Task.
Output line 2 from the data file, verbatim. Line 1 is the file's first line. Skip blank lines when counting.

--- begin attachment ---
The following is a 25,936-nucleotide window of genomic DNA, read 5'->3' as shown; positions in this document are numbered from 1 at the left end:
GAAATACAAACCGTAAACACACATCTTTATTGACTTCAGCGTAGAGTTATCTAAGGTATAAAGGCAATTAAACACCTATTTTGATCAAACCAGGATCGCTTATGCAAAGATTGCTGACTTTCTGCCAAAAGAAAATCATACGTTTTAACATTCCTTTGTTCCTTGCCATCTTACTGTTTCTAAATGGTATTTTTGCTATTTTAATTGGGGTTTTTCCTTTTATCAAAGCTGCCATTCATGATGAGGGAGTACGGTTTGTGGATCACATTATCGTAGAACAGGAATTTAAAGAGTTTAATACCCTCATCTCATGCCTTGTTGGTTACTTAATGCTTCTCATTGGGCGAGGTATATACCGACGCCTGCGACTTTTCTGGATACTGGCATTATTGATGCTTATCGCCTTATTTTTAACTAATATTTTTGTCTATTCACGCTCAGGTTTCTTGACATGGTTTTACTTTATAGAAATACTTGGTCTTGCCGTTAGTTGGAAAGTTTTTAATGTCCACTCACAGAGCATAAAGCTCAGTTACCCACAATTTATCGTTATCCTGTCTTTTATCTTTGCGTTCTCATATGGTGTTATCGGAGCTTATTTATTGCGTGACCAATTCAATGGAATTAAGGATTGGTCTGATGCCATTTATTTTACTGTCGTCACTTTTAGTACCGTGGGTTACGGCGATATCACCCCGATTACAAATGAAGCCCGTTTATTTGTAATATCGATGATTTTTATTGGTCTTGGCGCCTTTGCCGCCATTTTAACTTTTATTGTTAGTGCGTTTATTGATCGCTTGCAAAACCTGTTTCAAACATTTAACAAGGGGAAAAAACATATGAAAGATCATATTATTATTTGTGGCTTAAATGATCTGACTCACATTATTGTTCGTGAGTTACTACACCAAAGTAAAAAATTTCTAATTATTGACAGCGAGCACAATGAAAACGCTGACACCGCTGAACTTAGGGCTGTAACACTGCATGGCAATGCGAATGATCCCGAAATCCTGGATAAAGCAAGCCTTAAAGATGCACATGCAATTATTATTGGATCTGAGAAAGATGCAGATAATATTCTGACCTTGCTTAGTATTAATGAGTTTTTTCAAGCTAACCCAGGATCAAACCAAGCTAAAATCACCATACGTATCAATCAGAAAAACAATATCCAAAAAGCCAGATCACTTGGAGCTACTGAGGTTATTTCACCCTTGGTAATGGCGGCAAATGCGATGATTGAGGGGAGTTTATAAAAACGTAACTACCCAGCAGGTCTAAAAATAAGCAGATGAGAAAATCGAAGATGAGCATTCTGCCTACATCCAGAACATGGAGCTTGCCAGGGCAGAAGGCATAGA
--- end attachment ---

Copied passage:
GAAATACAAACCGTAAACACACATCTTTATTGACTTCAGCGTAGAGTTATCTAAGGTATAAAGGCAATTAAACACCTATTTTGATCAAACCAGGATCGCTTATGCAAAGATTGCTGACTTTCTGCCAAAAGAAAATCATACGTTTTAACATTCCTTTGTTCCTTGCCATCTTACTGTTTCTAAATGGTATTTTTGCTATTTTAATTGGGGTTTTTCCTTTTATCAAAGCTGCCATTCATGATGAGGGAGTACGGTTTGTGGATCACATTATCGTAGAACAGGAATTTAAAGAGTTTAATACCCTCATCTCATGCCTTGTTGGTTACTTAATGCTTCTCATTGGGCGAGGTATATACCGACGCCTGCGACTTTTCTGGATACTGGCATTATTGATGCTTATCGCCTTATTTTTAACTAATATTTTTGTCTATTCACGCTCAGGTTTCTTGACATGGTTTTACTTTATAGAAATACTTGGTCTTGCCGTTAGTTGGAAAGTTTTTAATGTCCACTCACAGAGCATAAAGCTCAGTTACCCACAATTTATCGTTATCCTGTCTTTTATCTTTGCGTTCTCATATGGTGTTATCGGAGCTTATTTATTGCGTGACCAATTCAATGGAATTAAGGATTGGTCTGATGCCATTTATTTTACTGTCGTCACTTTTAGTACCGTGGGTTACGGCGATATCACCCCGATTACAAATGAAGCCCGTTTATTTGTAATATCGATGATTTTTATTGGTCTTGGCGCCTTTGCCGCCATTTTAACTTTTATTGTTAGTGCGTTTATTGATCGCTTGCAAAACCTGTTTCAAACATTTAACAAGGGGAAAAAACATATGAAAGATCATATTATTATTTGTGGCTTAAATGATCTGACTCACATTATTGTTCGTGAGTTACTACACCAAAGTAAAAAATTTCTAATTATTGACAGCGAGCACAATGAAAACGCTGACACCGCTGAACTTAGGGCTGTAACACTGCATGGCAATGCGAATGATCCCGAAATCCTGGATAAAGCAAGCCTTAAAGATGCACATGCAATTATTATTGGATCTGAGAAAGATGCAGATAATATTCTGACCTTGCTTAGTATTAATGAGTTTTTTCAAGCTAACCCAGGATCAAACCAAGCTAAAATCACCATACGTATCAATCAGAAAAACAATATCCAAAAAGCCAGATCACTTGGAGCTACTGAGGTTATTTCACCCTTGGTAATGGCGGCAAATGCGATGATTGAGGGGAGTTTATAAAAACGTAACTACCCAGCAGGTCTAAAAATAAGCAGATGAGAAAATCGAAGATGAGCATTCTGCCTACATCCAGAACATGGAGCTTGCCAGGGCAGAAGGCATAGA